Thanks to our sailing Dad, Captain Dave, checking our oil before heading out on a hefty motor sail is a routine practice that we have chosen to make a healthy habit.  But sometimes oil gets on paws and causes some trouble on board a sailboat.  Here’s what happened:

Engines need oil

Oil is a MUST with an engine.  When an engine is running, many metal parts are rubbing against each other, which causes friction.  Friction generates heat.  So what can reduce this heat-inducing friction?  Oil, of course!  Oil is a lubricant and makes the metal parts of an engine slippery, so that there is less rubbing and thus less heat.  To avoid the potential hazards of an over-heated engine, which would lead to an engine that stops working and will probably need to be replaced: we’ve been checking the oil levels regularly on Gem&I per our sailing Dad’s instructions.

Checking the oil level on a sailboat engine is similar to checking the oil in a car.  Verifying whether the dip stick is coated in oil up to its measure line is a simple but necessary chore.  This is a job that I have been orienting myself to so that I can make it second nature and slowly become more proficient with our engine and its needs.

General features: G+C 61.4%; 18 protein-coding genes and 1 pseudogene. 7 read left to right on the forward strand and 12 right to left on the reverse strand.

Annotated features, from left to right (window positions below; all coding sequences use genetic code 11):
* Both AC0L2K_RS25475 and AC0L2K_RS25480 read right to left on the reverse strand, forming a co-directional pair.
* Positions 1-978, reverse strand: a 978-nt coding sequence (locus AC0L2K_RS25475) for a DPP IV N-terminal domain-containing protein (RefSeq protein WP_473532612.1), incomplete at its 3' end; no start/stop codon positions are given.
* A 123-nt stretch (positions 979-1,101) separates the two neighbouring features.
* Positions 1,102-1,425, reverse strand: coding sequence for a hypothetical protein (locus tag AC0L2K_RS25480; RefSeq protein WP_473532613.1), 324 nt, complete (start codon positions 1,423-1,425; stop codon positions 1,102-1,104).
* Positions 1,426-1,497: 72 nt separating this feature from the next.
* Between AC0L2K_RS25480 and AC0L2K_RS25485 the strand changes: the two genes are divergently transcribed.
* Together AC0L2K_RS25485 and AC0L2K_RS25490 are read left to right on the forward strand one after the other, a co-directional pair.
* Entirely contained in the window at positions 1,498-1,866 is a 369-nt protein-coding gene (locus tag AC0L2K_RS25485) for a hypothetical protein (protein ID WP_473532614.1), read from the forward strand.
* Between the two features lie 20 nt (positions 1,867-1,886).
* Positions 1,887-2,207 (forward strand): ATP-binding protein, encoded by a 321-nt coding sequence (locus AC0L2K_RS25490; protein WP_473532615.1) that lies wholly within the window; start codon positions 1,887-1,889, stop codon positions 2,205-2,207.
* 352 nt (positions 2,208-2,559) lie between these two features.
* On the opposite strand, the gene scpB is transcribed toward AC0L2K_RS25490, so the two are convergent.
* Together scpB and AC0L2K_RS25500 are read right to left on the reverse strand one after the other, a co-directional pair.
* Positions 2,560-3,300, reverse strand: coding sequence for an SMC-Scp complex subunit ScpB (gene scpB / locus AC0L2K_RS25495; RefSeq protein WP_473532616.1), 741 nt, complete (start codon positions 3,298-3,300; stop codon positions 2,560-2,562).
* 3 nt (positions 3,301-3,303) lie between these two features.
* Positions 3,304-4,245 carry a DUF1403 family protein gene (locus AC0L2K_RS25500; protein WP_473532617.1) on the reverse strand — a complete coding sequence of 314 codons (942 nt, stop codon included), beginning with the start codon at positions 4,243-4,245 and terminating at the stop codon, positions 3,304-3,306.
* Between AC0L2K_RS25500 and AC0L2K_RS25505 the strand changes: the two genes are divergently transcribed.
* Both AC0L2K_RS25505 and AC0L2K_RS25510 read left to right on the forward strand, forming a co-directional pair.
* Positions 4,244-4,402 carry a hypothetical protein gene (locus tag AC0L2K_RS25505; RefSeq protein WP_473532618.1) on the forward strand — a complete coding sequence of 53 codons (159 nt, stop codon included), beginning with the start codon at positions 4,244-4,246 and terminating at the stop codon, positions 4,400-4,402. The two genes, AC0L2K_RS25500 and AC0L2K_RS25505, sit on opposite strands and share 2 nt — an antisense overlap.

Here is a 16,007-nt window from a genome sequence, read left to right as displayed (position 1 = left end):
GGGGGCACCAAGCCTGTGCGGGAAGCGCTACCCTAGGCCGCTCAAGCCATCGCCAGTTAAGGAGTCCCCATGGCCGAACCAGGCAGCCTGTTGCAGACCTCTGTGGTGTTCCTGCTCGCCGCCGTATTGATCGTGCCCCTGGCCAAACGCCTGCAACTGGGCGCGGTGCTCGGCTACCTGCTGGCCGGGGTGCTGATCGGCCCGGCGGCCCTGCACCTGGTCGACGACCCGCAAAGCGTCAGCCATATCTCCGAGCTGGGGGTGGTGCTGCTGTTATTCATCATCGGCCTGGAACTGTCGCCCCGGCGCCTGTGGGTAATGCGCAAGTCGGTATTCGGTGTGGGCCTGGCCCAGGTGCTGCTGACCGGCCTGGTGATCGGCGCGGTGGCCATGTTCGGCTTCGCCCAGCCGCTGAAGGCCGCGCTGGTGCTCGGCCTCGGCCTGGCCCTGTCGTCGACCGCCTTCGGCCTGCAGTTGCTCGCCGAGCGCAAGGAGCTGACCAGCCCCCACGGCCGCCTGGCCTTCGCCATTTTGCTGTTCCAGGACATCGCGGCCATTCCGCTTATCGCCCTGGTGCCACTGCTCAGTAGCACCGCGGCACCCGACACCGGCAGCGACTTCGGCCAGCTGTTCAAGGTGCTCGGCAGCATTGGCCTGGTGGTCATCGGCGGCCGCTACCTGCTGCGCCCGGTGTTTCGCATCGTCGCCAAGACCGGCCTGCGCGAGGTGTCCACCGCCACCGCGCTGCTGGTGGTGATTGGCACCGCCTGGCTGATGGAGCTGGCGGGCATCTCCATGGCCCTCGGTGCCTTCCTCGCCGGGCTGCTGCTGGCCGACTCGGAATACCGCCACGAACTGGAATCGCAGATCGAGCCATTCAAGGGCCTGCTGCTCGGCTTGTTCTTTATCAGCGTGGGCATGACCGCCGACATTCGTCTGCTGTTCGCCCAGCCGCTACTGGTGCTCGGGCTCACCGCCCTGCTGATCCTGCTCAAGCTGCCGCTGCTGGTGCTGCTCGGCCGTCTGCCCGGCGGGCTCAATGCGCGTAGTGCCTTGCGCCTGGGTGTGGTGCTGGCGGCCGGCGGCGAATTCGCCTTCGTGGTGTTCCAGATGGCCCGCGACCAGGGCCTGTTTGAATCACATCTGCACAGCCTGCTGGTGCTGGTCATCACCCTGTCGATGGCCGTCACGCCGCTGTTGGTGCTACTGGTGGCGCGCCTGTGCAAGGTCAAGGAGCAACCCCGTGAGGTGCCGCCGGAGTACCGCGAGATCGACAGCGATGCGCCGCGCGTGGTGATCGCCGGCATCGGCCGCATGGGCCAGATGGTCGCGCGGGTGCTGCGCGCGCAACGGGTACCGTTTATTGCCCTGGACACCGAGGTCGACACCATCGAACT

Quarts of oil leak in the sun’s heat

Surprise!  We keep three extra quarts of oil in our stern locker to fill our engine when the levels are low.  But here’s the thing: when it’s hot, the plastic quarts leak oil.  The heat of the sun causes a type of osmosis through the plastic quarts, and yeah, it’s a mess.  That means our stern locker has oil puddles in the bottom of it.  Perhaps we should keep these leaking oil quarts in a bucket to maintain the oil mess?

Curious cat in the stern locker

Our stern locker also houses our CNG tank of natural gas that we use to heat the stove and oven on board in the galley.  Whenever we want to turn it on or off, we have to open the stern locker.  And guess what’s down there?  Oil.

We happen to have this curious little feline friend on board named Booh-bah.  He likes to investigate any open drawer, cabin, locker, etc.  So today when I went to turn our CNG tank off, guess what?  He jumped inside to sniff around.  What do you think his paws were soaked in once he jumped in the locker?  That’s right: oil.  Before I could grab him, oily paws went traipsing all over the cockpit and the deck leaving behind the black paw prints, proof of his oil romping! We have yet to rid the cockpit of the evidence.

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